But also, let’s get real here. A lot of people who make it to the top in any industry are not the nicest. One in every five CEOs is a psychopath, claims a US study that was reported in The Washington Post. Even if that’s not scientifically accurate I think anecdotally we can all think of a couple of high-ranking arseholes off the top of our heads. Money and power often does that to people.
The question is, how much have we latched onto this thrilling, newfound hatred for a once beloved star just because it feels good to see someone fail? As a society, we have an illustrious history of putting people on pedestals only to gleefully tear them down when we need the comfort of someone else’s shame and humiliation to keep us warm. Is this just another example of that?
Also, if Ellen were a man, would we feel so mad about the idea that she’s not necessarily nice? Who knows if, for example, Jerry Seinfeld is actually a good guy in real life. Remember the time he dated a 17-year-old and dropped her off at school each day in his Porsche? Jerry’s longtime collaborator Larry David has built his whole show, Curb your Enthusiasm, around his deeply unlikeable personality traits and people eat it for breakfast because it’s brilliantly funny and joyfully torturous to watch.
One thing that Ellen has done however and that the world will forever be in debt to her for, is having the courage to come out as lesbian on her TV show in the late 90s. It doesn’t seem that long ago and yet it was effectively the dark ages when you look at the homophobic sentiment that surged when she did.
Appearing on the Oprah show on the same day as the episode aired, Ellen was calm and brave as audience members asked her offensive and painful questions like why she had to shove the message about her sexuality “down their throats”. One women stood up and asked irately what she was supposed to say when her son asked her, ‘Mommy, what’s gay?’. Ellen replied politely, but with a voice full of emotion, that she should tell him what it is, because he should know.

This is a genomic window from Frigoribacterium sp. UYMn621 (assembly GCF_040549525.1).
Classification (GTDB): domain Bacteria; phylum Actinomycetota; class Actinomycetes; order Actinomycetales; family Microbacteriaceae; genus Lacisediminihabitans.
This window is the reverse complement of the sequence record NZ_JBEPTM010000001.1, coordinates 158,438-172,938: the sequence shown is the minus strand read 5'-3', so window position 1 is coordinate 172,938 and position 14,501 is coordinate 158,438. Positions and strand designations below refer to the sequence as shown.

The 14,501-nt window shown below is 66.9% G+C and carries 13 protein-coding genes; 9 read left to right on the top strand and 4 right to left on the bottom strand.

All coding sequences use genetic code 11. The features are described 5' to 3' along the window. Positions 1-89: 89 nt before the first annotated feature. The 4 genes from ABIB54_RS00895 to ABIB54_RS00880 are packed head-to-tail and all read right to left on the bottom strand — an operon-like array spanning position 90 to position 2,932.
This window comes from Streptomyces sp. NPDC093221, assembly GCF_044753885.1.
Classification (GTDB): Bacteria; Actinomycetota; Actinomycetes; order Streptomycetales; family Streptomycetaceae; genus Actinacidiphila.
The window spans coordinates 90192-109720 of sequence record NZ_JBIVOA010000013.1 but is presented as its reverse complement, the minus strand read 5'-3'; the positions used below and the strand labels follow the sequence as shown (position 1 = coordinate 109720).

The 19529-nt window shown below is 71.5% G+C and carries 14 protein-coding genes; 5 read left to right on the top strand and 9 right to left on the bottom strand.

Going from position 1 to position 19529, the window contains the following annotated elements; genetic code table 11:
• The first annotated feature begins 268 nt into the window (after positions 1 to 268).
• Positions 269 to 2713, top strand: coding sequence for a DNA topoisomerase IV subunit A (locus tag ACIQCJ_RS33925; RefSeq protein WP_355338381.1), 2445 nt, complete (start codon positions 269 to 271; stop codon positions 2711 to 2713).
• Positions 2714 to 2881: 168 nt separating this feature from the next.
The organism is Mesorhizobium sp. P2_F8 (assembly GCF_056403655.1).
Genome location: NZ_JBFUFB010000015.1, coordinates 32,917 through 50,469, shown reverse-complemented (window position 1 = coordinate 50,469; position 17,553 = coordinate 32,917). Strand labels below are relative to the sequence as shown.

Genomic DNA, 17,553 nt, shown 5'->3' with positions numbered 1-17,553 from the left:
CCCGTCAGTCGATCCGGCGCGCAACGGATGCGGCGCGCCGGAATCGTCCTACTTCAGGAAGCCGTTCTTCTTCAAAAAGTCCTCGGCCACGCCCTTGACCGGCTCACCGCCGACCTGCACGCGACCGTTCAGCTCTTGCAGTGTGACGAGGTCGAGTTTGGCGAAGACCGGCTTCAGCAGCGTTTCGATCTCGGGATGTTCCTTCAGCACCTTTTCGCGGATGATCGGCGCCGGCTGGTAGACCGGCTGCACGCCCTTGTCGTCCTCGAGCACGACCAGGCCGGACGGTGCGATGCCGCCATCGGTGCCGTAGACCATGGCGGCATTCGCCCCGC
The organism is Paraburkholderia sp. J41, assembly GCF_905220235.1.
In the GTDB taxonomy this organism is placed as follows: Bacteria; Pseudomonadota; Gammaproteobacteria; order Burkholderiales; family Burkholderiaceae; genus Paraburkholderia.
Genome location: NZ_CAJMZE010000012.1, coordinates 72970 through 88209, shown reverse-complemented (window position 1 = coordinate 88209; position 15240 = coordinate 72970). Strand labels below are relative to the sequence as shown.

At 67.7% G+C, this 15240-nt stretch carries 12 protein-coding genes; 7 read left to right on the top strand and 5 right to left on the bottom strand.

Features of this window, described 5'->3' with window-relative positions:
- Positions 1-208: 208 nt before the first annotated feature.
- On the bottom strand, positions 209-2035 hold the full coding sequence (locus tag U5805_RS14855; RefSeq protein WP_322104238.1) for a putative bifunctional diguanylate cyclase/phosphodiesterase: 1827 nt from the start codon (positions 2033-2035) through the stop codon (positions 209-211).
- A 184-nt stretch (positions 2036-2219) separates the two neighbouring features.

Even Oprah recalled that the most hate mail she’s ever received came as a response to that episode. And while we’re on Oprah, who even knows if she is actually nice behind closed doors? I will love her to the ends of the earth but I’d say there’s a strong possibility she can be awful.
For Ellen, the coming out episode resulted not only in her show being cancelled one season later amid criticisms that it was ‘too gay’ but her career fell into the doldrums for nearly 10 years after. Honestly, if I’d been through all of that I might have started giving zero fucks about other people too.
So returning to my question of whether Ellen is actually a good sort these days with a firm handle on reality, I’d say the answer is potentially not. Should she make sure that there is a fair and respectful work culture on her show? Absolutely. But let’s not forget that she has had an incredibly positive impact on the world, displaying a level of courage that most of us will never need to call on. So does she deserve to be the object of people’s rage and condemnation for a second time in her life? I think that fury could be better directed elsewhere.